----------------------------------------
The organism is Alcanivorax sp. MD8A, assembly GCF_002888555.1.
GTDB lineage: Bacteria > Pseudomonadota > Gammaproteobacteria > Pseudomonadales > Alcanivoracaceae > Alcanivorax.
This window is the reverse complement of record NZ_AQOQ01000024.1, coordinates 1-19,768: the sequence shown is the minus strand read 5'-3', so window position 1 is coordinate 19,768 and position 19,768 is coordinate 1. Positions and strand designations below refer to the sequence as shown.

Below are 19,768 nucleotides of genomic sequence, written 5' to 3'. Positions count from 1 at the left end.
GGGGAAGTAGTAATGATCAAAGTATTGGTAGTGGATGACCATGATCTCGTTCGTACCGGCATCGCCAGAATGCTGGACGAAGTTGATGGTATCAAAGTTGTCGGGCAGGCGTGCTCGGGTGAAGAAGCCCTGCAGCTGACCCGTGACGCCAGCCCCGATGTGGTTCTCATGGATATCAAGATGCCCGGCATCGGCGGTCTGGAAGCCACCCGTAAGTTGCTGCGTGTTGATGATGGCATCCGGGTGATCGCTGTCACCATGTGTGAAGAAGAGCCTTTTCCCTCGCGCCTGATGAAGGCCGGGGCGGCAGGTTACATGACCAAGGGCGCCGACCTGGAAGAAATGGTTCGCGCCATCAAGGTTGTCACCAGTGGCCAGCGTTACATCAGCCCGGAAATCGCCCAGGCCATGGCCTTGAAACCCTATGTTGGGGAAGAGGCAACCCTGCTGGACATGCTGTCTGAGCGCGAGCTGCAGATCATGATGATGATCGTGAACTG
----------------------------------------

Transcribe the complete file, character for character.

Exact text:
The organism is Alcanivorax sp. MD8A, assembly GCF_002888555.1.
GTDB lineage: Bacteria > Pseudomonadota > Gammaproteobacteria > Pseudomonadales > Alcanivoracaceae > Alcanivorax.
This window is the reverse complement of record NZ_AQOQ01000024.1, coordinates 1-19,768: the sequence shown is the minus strand read 5'-3', so window position 1 is coordinate 19,768 and position 19,768 is coordinate 1. Positions and strand designations below refer to the sequence as shown.

Below are 19,768 nucleotides of genomic sequence, written 5' to 3'. Positions count from 1 at the left end.
GGGGAAGTAGTAATGATCAAAGTATTGGTAGTGGATGACCATGATCTCGTTCGTACCGGCATCGCCAGAATGCTGGACGAAGTTGATGGTATCAAAGTTGTCGGGCAGGCGTGCTCGGGTGAAGAAGCCCTGCAGCTGACCCGTGACGCCAGCCCCGATGTGGTTCTCATGGATATCAAGATGCCCGGCATCGGCGGTCTGGAAGCCACCCGTAAGTTGCTGCGTGTTGATGATGGCATCCGGGTGATCGCTGTCACCATGTGTGAAGAAGAGCCTTTTCCCTCGCGCCTGATGAAGGCCGGGGCGGCAGGTTACATGACCAAGGGCGCCGACCTGGAAGAAATGGTTCGCGCCATCAAGGTTGTCACCAGTGGCCAGCGTTACATCAGCCCGGAAATCGCCCAGGCCATGGCCTTGAAACCCTATGTTGGGGAAGAGGCAACCCTGCTGGACATGCTGTCTGAGCGCGAGCTGCAGATCATGATGATGATCGTGAACTG